This ruling likely means that the case will be appealed, Even so, this ruling will likely bolster Apple’s case in San Bernadino.

There is also this footnote from the Judge:

In considering the burden the requested relief would impose on Apple, it is entirely appropriate to take into account the extent to which the compromise of privacy and data security that Apple promises its customers affects not only its financial bottom line, but also its decisions about the kind of corporation it aspires to be. The fact that the government or a judge might disapprove Apple’s preference to safeguard data security and customer privacy over the stated needs of a law enforcement agency is of no moment: in the absence of any other legal constraint, that choice is Apple’s to make, and I must take into account the fact that an order compelling Apple to abandon that choice would impose a cognizable burden on the corporation that is wholly distinct from any direct or indirect financial cost of compliance.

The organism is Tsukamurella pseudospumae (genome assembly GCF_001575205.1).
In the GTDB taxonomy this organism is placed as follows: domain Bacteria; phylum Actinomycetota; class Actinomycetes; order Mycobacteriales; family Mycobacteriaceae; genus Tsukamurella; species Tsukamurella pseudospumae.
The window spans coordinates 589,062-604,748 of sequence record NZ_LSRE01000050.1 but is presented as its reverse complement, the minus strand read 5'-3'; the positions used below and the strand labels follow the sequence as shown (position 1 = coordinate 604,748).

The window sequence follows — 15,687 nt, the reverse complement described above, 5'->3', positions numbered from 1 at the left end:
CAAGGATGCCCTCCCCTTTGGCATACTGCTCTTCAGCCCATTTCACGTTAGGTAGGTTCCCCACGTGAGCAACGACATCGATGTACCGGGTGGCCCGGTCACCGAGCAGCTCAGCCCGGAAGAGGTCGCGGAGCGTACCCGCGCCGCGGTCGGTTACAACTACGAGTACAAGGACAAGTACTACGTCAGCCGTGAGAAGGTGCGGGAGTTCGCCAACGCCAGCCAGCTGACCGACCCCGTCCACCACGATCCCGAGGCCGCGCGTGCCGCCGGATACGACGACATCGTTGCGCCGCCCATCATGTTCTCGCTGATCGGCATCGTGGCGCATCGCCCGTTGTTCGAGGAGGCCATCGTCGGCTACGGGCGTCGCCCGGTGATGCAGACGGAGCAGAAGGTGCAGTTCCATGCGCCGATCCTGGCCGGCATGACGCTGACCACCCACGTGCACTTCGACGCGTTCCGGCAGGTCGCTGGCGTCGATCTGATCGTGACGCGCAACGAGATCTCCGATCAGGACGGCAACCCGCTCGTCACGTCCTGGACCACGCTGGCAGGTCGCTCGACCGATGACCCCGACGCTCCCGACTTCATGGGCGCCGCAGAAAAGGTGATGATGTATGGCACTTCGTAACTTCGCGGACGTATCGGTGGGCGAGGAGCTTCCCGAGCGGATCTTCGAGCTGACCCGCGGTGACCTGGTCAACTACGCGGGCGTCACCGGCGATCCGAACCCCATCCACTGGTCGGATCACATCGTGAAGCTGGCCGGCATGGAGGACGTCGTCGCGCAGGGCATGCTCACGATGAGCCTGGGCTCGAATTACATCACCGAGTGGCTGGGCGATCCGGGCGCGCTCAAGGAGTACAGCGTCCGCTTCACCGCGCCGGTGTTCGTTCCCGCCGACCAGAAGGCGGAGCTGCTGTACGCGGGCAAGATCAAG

The judge is absolutely correct in this. This is the type of Judge that we need not just on the lower courts, but also on the Supreme Court.

To read the full ruling, you can go here. It is a full 50 pages for the response.

Apple’s Answers on Security

Last week Apple’s CEO Time Cook published a letter regarding Apple’s stance on refusing to follow a judge’s order. This created uproar within the technology community; and rightfully so given the ramifications that this case will have on future generations.

This morning Apple has published a Frequently Asked Questions page regarding their letter.

I recommend that everybody go and read it. It embodies why I signed the Petition that asks the White House to stop attempting to compel companies to create backdoors in their products.